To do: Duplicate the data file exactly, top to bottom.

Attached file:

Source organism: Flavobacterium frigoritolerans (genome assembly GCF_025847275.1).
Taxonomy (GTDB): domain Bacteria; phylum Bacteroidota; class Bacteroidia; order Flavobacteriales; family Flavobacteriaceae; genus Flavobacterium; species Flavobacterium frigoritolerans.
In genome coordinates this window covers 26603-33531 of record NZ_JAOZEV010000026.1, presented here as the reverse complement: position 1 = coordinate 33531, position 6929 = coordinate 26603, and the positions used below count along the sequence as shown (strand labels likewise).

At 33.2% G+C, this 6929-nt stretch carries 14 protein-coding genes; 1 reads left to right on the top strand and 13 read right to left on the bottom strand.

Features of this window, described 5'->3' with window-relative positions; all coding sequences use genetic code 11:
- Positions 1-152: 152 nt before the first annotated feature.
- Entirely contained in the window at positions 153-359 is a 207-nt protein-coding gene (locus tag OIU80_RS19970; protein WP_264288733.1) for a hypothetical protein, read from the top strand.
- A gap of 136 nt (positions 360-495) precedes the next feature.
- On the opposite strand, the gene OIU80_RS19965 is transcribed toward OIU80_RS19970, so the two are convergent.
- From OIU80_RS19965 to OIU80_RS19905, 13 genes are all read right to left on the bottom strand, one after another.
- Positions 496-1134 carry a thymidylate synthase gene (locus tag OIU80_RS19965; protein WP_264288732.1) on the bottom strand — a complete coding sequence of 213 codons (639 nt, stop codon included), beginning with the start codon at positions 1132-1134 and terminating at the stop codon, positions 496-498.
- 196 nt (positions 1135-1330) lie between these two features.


Source organism: Flavobacterium frigoritolerans (genome assembly GCF_025847275.1).
Taxonomy (GTDB): domain Bacteria; phylum Bacteroidota; class Bacteroidia; order Flavobacteriales; family Flavobacteriaceae; genus Flavobacterium; species Flavobacterium frigoritolerans.
In genome coordinates this window covers 26603-33531 of record NZ_JAOZEV010000026.1, presented here as the reverse complement: position 1 = coordinate 33531, position 6929 = coordinate 26603, and the positions used below count along the sequence as shown (strand labels likewise).

At 33.2% G+C, this 6929-nt stretch carries 14 protein-coding genes; 1 reads left to right on the top strand and 13 read right to left on the bottom strand.

Features of this window, described 5'->3' with window-relative positions; all coding sequences use genetic code 11:
- Positions 1-152: 152 nt before the first annotated feature.
- Entirely contained in the window at positions 153-359 is a 207-nt protein-coding gene (locus tag OIU80_RS19970; protein WP_264288733.1) for a hypothetical protein, read from the top strand.
- A gap of 136 nt (positions 360-495) precedes the next feature.
- On the opposite strand, the gene OIU80_RS19965 is transcribed toward OIU80_RS19970, so the two are convergent.
- From OIU80_RS19965 to OIU80_RS19905, 13 genes are all read right to left on the bottom strand, one after another.
- Positions 496-1134 carry a thymidylate synthase gene (locus tag OIU80_RS19965; protein WP_264288732.1) on the bottom strand — a complete coding sequence of 213 codons (639 nt, stop codon included), beginning with the start codon at positions 1132-1134 and terminating at the stop codon, positions 496-498.
- 196 nt (positions 1135-1330) lie between these two features.